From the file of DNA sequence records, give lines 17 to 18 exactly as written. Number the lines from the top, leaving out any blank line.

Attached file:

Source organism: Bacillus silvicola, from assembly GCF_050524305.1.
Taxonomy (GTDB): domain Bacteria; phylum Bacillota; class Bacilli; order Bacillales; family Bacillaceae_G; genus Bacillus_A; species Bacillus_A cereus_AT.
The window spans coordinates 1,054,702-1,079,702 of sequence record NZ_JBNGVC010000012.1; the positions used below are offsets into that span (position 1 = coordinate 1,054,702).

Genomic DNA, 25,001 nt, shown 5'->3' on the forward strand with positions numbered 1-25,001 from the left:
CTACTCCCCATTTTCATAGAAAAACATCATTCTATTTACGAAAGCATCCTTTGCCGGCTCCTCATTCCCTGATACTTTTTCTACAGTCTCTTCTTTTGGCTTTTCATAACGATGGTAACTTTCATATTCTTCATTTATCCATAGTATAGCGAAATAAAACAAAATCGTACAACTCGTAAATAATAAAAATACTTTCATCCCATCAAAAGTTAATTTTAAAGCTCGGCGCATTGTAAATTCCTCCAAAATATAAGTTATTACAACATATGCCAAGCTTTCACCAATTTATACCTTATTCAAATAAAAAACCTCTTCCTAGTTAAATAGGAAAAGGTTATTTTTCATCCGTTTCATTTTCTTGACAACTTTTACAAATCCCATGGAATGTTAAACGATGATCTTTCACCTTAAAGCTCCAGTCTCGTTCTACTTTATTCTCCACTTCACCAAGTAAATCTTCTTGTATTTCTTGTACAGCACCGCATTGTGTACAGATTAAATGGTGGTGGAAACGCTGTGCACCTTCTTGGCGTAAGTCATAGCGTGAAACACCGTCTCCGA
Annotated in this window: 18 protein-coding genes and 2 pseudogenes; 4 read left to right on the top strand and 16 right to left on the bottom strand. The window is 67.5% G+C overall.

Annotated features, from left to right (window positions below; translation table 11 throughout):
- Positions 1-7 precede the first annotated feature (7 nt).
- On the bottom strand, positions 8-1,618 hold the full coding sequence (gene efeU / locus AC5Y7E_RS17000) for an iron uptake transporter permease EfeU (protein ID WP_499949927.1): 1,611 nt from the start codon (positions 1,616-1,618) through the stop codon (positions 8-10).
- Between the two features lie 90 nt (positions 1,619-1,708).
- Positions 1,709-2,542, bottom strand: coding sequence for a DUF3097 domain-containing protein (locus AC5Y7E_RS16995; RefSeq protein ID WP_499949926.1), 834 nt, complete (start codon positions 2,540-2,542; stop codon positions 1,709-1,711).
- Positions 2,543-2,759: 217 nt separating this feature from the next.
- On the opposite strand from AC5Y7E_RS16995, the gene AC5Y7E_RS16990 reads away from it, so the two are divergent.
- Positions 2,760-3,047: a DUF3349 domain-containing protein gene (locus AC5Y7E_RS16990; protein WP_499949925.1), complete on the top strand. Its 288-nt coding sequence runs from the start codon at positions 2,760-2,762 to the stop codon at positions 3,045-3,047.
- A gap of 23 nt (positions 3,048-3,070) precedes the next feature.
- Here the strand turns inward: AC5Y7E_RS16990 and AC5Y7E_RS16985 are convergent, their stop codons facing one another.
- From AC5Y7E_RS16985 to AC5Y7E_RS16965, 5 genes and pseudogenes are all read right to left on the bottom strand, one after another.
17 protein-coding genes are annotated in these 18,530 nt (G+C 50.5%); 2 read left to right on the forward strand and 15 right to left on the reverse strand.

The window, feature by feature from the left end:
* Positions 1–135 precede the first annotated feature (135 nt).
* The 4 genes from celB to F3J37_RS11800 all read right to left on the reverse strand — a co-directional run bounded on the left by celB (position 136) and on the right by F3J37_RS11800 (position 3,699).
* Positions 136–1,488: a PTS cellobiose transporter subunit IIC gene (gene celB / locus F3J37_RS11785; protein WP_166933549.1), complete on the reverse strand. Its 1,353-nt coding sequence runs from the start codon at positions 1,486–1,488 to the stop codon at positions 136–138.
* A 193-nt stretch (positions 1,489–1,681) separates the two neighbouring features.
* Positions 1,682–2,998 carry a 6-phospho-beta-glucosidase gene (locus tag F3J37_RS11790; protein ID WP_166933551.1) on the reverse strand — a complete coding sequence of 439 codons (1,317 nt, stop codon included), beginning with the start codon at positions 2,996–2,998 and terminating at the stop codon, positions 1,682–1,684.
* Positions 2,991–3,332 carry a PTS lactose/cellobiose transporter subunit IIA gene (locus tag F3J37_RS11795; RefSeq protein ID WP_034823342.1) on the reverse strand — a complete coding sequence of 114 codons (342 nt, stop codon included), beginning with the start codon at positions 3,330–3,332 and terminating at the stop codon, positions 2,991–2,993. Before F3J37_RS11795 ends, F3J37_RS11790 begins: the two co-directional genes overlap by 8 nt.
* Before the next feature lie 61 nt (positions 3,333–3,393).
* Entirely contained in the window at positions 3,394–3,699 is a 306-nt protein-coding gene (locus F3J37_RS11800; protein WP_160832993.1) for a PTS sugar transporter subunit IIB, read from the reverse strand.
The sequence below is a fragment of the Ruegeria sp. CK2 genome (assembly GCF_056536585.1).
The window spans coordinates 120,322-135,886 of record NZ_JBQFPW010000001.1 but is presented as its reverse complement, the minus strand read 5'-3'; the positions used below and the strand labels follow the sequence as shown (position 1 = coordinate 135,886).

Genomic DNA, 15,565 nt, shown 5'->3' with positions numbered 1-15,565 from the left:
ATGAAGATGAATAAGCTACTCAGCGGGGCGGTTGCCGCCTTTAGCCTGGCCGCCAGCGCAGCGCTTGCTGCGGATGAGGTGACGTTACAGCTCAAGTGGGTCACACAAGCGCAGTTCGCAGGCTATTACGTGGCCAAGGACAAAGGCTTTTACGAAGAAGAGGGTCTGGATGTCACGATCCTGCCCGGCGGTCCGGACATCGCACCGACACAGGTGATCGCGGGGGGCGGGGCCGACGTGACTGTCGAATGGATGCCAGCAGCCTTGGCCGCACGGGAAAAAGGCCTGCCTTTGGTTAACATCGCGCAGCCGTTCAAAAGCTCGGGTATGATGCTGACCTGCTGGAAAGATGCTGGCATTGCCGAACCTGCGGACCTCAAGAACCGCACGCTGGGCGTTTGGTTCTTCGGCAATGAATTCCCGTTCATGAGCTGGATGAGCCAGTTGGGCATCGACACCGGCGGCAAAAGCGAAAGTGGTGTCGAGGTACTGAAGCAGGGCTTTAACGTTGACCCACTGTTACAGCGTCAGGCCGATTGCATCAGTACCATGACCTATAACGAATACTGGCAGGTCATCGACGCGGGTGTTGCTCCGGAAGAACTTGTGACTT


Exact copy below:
- From AC5Y7E_RS16985 to AC5Y7E_RS16965, 5 genes and pseudogenes are all read right to left on the bottom strand, one after another.
17 protein-coding genes are annotated in these 18,530 nt (G+C 50.5%); 2 read left to right on the forward strand and 15 right to left on the reverse strand.